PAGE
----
American troops will remain in Haiti for the foreseeable future to help the quake-ravaged country get back on its feet, the US ambassador to the Caribbean nation told AFP Thursday.
“There are about 6,500 soldiers in Haiti at the moment. There were some 20,000 for the emergency effort launched in the wake of January 12,” ambassador Kenneth Merten said.
“What is planned for the moment is more and more staff from USAID on the ground and fewer and fewer troops. Gradually, they’ll leave. In my opinion, we will need some American troops to stay here for the foreseeable future.”
But he dismissed any notion that Haiti would be put under some kind of foreign governorship, an idea mooted by French lawmaker Jacques Myard in the days after the January 12, 7.0-magnitude quake hit.
“I don’t see any reason for the country to be put under governorship. We have been working for a long time, since the departure of Jean-Claude Duvalier, for a democratic nation in Haiti.”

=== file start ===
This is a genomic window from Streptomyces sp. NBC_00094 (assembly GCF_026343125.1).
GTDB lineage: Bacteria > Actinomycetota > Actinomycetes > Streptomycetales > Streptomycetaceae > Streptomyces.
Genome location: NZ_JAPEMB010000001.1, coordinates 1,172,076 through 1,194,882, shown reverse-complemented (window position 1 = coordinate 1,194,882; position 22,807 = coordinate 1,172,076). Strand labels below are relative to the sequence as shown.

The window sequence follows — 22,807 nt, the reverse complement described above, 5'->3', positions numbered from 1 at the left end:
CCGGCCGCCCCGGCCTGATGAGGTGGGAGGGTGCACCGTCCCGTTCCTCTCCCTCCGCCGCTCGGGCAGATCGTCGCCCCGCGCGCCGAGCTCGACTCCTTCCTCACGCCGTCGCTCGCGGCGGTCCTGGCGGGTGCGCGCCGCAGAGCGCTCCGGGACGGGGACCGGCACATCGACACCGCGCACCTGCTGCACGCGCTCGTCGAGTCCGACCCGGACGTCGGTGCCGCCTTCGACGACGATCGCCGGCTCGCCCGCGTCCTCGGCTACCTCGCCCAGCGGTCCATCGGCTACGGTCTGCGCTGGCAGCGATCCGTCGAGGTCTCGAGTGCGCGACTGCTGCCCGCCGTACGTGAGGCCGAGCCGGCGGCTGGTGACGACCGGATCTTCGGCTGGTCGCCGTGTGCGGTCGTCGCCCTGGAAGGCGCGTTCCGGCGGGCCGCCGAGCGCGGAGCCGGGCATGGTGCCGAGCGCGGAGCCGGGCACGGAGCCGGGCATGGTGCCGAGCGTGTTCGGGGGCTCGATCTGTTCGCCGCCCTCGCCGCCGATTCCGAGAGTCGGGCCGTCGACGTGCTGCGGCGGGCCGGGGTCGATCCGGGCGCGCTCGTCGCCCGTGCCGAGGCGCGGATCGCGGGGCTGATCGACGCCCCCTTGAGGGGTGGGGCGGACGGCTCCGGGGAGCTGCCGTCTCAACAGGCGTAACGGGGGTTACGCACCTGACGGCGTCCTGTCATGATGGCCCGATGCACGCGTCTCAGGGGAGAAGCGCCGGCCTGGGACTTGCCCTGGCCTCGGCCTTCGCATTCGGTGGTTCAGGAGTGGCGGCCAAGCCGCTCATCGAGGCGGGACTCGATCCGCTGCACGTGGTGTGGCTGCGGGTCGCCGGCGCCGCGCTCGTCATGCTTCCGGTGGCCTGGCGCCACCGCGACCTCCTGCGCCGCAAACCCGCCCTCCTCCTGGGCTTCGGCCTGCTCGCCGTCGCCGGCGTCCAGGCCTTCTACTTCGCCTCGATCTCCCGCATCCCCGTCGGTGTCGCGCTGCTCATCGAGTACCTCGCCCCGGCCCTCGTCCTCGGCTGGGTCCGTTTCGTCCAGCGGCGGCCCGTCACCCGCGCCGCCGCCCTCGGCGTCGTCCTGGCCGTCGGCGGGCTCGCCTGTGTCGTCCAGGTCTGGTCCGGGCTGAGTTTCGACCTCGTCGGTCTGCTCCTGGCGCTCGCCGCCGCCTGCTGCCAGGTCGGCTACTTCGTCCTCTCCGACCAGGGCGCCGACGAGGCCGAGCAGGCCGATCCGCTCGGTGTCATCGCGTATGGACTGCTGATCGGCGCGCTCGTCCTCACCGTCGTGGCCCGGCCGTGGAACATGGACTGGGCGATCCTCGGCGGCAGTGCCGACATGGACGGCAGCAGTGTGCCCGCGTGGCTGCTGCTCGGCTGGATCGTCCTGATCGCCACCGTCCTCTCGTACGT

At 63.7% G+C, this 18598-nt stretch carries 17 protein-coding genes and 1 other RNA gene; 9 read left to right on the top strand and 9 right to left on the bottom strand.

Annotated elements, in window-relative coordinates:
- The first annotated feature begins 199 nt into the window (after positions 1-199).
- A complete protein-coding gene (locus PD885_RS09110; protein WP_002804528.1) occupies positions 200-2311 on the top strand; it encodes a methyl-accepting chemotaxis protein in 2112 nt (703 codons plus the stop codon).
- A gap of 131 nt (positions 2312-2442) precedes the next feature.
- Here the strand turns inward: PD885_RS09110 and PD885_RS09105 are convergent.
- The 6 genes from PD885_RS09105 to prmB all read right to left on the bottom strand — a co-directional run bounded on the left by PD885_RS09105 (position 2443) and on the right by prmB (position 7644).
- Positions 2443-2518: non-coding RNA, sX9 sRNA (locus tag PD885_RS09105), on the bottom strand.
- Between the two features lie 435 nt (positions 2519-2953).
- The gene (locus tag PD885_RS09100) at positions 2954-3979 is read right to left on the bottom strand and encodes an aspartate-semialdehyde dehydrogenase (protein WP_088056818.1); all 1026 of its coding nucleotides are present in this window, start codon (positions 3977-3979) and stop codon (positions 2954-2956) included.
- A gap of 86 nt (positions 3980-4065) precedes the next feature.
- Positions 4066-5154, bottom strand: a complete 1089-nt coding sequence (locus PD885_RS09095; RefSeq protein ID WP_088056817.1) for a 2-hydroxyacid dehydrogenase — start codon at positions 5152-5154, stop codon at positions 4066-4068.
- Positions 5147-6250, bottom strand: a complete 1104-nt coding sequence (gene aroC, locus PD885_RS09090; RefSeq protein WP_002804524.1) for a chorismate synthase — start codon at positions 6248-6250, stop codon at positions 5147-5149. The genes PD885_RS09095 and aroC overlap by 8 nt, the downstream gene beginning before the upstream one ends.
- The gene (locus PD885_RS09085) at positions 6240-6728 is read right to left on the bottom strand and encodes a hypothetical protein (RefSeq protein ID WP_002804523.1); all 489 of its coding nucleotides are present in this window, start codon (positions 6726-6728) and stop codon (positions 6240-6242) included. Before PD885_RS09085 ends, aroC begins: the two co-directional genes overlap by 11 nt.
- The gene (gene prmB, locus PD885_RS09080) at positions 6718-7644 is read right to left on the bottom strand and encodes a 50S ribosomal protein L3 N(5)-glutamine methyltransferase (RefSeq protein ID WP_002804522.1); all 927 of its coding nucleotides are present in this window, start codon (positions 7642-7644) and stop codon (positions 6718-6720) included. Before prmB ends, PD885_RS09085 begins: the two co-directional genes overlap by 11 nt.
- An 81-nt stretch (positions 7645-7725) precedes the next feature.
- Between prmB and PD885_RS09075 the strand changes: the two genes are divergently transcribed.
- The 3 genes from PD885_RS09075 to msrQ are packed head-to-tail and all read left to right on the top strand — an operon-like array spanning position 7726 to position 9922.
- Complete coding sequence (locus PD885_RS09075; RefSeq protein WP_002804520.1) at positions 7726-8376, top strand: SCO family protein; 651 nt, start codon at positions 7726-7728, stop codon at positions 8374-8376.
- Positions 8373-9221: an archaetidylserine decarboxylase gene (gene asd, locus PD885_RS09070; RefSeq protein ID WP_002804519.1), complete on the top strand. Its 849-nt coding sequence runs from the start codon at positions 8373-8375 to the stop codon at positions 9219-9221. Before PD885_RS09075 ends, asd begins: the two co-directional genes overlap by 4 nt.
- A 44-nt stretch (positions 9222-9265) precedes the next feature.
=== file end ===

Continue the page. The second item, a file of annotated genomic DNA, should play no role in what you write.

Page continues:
He also dismissed talk of tensions between the United States and former colonial ruler France over the massive aid operation which has been put into place in a bid to help more than one million people left homeless by the quake.
Merten said he was “very, very satisfied with the cooperation that exists between all the nations.
“I think everyone knows that the needs are very serious. This is not the time to start talking about problems which are not really important.”
As for the kidnapping case in which 10 Americans were charged after trying to take a group of Haitian children out of the country, Merten said the “legal procedures had worked more or less as they are supposed to.
“We are obliged to ensure that an American national is being well treated according to the local laws, that he is not being abused and that he has a lawyer.”
Eight of the 10 Americans have been freed, while the two others were ordered held for additional questioning.
Published: Thursday February 25, 2010